Although the jury is still out according to the Ask The Expert poll on RetailTechnology.co.uks homepage, e-commerce expert Phil Rothwell predicts the death of shopping via PC
As far as online shopping is concerned, Phil Rothwell, marketing director for e-commerce software supplier, SellerDeck
thinks the desktop computer will soon be consigned to the bin by our passion for miniaturisation and mobility.
"It’s hard to believe how much the world has changed since Apple introduced the iPhone," Rothwell said. "As a contented BlackBerry user at the time, I remember looking at the Apple’s new invention and thinking that it couldn’t possibly be effective as an email machine.
"How wrong I was. Within a few hours of my iPhone 3GS in 2009, it seemed pretty clear there was no turning back. And when the rumours started to abound before the iPad launch, it seemed inevitable the device format was going to be a hit. Now, when you look at the mobile devices we were using just a few years ago, they look antiquated."
But Rothwell pointed out that it is not just the mobile phone market that’s changed forever. According to NPD
, this year tablet sales will outstrip laptops for the first time and predict that by 2017, they will be outselling them by a factor of six to one. "It’s starting to look as though the traditional desktop, in all its formats, is going the same way as the fax machine," he predicted.
The impact on the industry as a result has been nothing less than seismic. "With a market share of less than 3%, BlackBerry looks like a dead duck. Dell has underinvested in mobile technology and is in the midst of a battle over its future. Even Microsoft, who announced the impending retirement of Steve Ballmer
, looks vulnerable."
Do you get it?
This all poses some significant questions for anyone using the internet to promote and sell products and services. In particular, Rothwell asked, "do you get it?"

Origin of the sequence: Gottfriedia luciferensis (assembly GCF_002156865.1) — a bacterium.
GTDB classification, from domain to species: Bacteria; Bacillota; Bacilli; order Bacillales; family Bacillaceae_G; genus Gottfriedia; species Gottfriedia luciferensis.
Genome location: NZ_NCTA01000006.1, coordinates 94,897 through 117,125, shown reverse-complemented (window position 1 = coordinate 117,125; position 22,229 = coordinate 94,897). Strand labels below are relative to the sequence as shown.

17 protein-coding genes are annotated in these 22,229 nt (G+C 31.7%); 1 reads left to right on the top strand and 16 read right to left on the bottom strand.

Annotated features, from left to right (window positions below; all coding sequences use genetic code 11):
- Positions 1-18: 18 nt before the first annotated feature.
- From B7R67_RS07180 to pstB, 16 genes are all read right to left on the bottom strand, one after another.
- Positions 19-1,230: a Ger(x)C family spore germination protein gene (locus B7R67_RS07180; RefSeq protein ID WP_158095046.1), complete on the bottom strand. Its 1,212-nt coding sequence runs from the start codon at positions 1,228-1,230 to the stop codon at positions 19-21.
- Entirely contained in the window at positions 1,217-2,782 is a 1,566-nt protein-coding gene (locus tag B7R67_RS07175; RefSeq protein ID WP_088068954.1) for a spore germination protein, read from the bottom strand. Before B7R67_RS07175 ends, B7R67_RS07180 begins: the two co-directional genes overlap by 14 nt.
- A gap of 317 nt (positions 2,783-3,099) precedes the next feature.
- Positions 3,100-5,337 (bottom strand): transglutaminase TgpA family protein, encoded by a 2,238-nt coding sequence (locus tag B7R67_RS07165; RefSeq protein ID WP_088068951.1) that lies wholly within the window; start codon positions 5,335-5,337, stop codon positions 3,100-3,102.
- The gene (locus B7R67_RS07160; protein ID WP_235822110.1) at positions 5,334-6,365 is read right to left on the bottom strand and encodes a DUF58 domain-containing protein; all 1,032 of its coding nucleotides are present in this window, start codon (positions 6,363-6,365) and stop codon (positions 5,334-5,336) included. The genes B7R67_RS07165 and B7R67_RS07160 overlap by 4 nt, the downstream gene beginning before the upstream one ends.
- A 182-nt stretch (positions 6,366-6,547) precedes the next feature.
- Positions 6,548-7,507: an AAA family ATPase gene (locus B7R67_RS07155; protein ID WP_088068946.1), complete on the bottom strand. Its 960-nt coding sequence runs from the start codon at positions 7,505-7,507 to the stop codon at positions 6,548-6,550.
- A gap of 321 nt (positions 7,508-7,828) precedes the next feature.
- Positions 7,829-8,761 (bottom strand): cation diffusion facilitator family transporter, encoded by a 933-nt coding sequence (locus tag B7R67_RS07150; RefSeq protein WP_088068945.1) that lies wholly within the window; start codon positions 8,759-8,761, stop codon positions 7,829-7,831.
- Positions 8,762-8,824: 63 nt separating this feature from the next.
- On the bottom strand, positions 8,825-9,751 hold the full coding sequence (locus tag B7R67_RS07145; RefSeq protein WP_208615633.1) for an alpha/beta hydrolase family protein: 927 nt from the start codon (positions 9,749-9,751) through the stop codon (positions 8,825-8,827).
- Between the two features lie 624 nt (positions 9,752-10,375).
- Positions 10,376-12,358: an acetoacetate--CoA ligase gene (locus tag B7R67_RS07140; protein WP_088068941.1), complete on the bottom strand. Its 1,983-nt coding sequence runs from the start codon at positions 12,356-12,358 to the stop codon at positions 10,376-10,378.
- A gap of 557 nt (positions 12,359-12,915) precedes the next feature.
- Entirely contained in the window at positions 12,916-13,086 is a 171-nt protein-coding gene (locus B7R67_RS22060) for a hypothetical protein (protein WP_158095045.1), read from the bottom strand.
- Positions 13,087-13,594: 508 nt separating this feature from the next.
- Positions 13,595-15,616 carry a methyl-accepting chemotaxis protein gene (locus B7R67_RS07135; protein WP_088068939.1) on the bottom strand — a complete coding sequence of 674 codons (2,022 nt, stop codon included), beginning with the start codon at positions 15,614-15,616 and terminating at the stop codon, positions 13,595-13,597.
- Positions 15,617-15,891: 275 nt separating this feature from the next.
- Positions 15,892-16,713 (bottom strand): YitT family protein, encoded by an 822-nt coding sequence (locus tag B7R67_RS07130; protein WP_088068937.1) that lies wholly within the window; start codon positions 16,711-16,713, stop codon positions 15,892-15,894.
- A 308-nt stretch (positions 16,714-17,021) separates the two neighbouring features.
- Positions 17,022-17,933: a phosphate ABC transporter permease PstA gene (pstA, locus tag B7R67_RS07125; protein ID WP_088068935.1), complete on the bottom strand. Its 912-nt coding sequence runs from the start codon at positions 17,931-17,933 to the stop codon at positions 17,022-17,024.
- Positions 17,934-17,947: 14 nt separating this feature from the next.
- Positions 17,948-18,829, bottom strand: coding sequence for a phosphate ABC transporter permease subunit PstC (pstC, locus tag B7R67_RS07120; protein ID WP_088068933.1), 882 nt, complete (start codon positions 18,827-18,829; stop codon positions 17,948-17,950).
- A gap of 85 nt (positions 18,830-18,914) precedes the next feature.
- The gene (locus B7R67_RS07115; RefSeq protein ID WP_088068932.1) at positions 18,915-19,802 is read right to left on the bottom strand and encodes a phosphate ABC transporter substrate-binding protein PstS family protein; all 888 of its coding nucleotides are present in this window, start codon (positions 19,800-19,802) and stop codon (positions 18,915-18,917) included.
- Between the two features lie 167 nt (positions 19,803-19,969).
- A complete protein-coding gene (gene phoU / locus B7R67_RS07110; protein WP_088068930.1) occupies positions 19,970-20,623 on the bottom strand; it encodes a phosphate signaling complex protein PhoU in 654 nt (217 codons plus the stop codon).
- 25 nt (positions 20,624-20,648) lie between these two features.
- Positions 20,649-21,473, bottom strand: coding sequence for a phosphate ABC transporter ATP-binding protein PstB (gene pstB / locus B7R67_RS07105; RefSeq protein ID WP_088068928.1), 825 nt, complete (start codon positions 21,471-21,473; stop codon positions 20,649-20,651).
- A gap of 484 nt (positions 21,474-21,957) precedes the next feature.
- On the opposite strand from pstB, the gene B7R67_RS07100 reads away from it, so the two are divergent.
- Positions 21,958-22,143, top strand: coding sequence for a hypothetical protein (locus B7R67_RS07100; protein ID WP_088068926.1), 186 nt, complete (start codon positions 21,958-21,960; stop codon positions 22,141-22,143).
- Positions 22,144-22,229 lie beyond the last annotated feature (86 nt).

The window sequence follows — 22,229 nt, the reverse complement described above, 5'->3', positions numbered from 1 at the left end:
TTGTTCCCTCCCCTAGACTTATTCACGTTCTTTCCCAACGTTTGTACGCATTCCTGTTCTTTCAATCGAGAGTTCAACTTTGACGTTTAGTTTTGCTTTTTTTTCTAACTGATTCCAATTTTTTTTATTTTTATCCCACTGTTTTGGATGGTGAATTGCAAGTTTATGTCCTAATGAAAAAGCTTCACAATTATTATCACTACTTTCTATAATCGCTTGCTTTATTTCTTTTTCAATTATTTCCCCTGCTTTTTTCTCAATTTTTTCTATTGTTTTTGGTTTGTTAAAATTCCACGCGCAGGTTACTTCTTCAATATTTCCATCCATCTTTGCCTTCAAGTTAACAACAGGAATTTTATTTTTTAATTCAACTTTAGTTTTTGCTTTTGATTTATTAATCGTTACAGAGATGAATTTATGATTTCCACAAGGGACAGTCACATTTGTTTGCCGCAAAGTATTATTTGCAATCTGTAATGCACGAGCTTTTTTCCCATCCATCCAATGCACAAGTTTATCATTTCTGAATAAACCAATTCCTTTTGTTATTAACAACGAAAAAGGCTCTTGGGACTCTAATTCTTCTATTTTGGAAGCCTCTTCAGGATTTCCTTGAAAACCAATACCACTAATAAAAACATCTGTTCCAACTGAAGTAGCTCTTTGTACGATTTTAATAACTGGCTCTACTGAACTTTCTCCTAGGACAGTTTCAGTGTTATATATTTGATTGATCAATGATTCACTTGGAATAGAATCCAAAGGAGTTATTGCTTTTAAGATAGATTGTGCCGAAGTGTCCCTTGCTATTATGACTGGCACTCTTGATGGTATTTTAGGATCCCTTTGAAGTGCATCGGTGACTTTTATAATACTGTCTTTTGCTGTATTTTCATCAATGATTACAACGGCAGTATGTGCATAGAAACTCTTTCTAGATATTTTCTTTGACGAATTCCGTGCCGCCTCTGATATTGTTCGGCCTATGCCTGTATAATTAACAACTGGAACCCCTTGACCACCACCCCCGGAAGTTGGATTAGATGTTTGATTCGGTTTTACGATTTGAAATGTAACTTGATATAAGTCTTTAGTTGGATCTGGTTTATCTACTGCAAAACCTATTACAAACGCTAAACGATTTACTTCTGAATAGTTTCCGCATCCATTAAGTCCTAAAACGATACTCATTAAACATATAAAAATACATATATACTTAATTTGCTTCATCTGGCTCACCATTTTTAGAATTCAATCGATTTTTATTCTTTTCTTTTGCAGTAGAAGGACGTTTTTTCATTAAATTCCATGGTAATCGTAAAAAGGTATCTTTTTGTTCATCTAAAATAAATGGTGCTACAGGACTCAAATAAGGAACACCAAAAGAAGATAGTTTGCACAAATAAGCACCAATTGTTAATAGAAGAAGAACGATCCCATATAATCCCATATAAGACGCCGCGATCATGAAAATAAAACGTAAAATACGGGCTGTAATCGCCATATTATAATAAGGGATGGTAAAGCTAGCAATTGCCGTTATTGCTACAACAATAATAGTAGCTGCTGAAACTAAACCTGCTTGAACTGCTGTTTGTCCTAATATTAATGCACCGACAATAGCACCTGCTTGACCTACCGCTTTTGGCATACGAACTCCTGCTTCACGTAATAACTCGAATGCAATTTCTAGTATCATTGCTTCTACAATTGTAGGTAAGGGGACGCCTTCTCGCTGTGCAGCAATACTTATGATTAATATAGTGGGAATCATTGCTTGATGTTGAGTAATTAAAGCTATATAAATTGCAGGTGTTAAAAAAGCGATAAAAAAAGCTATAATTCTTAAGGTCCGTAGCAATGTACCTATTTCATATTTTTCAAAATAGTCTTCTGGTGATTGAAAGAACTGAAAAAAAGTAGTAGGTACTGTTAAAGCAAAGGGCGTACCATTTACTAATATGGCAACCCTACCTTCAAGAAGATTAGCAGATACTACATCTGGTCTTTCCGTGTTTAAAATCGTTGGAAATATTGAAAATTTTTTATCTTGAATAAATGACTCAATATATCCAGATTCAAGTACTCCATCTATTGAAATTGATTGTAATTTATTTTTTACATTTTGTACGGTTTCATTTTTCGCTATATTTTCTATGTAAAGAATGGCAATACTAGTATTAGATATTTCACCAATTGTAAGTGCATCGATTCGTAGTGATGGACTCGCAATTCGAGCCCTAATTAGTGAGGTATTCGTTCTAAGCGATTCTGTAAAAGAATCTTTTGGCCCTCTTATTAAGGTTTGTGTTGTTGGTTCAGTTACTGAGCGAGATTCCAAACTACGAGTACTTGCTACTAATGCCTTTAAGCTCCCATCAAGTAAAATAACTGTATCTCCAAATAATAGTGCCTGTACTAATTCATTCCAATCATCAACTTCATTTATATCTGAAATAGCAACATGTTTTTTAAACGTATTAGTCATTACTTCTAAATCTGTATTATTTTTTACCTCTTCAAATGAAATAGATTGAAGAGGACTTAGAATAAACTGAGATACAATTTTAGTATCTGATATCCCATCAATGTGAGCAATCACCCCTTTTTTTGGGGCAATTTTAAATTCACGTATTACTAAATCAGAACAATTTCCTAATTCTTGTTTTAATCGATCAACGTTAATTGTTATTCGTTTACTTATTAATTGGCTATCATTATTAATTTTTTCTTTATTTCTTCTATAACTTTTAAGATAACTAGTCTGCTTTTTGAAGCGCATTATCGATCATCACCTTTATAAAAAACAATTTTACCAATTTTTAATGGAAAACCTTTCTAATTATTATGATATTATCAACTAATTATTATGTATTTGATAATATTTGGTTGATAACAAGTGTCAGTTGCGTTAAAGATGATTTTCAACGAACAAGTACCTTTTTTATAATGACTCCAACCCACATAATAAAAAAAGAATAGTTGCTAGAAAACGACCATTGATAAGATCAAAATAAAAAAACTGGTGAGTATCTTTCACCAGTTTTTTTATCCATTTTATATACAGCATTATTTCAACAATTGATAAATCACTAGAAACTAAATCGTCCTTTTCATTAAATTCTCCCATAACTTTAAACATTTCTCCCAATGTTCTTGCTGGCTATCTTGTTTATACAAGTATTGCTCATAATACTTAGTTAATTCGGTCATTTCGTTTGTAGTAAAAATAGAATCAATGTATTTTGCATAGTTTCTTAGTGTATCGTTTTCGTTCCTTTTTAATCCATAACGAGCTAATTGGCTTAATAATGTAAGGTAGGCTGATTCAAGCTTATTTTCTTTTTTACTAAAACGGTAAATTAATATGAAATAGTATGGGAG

"Everyone I meet seems to think they do, but I am not so sure" he said. "Walk into most marketing departments and web development agencies and what you tend to see are rows of desktop computers and laptops. The truth is that, while the consumer experience is rapidly becoming more tablet and smartphone-oriented, the business experience remains largely desktop-based."
This isn’t helpful, according to Rothwell. "If Steve Jobs proved anything when he launched the iPhone, it was that to make a new format work you have to re-imagine the user experience. That’s why Apple’s iPad succeeded where Microsoft’s tablet computer failed. The necessity of having to develop websites on conventional PCs or Macs implicitly handicaps our perception of the user experience."
This is why most development projects, therefore, focus primarily on the delivery of content that can adapt to the web browser environment in which it is being asked to function. "In many ways this is good; the web browser is a tried and trusted friend that can be counted on to deliver content reliably on pretty much any platform," he continued. "The problem is it was designed for the desktop computer. Fire up Safari on your iPad and the experience you get is identical to a desktop or laptop computer with your finger doing the work of the mouse.
"Of course, there are some websites that attempt to break the mould. The BBC’s homepage offers a swipe-enabled experience and the FT’s innovative web app comes close to mimicking a native table application." But Rothwell's contention is that these are exceptions.
28 days later
So, is the PC dead as a purchasing platform? "You have to say that in the eye of the consumer it most certainly is; they are picking up their sticks and moving on," he continued. "Business, however, is struggling to follow in their footsteps. Three decades of IT experience based on the personal computer has blinded us to the fact that whilst we may talk about the post PC era, we are still struggling to embrace it."
While the desktop lives on in the way we develop and deliver websites and all kinds of other applications, we often remain blind to its presence. "It’s a member of the un-dead distorting the way we view the world and preventing us from creating the kinds of user experiences the tablet era has enabled," Rothwell concluded.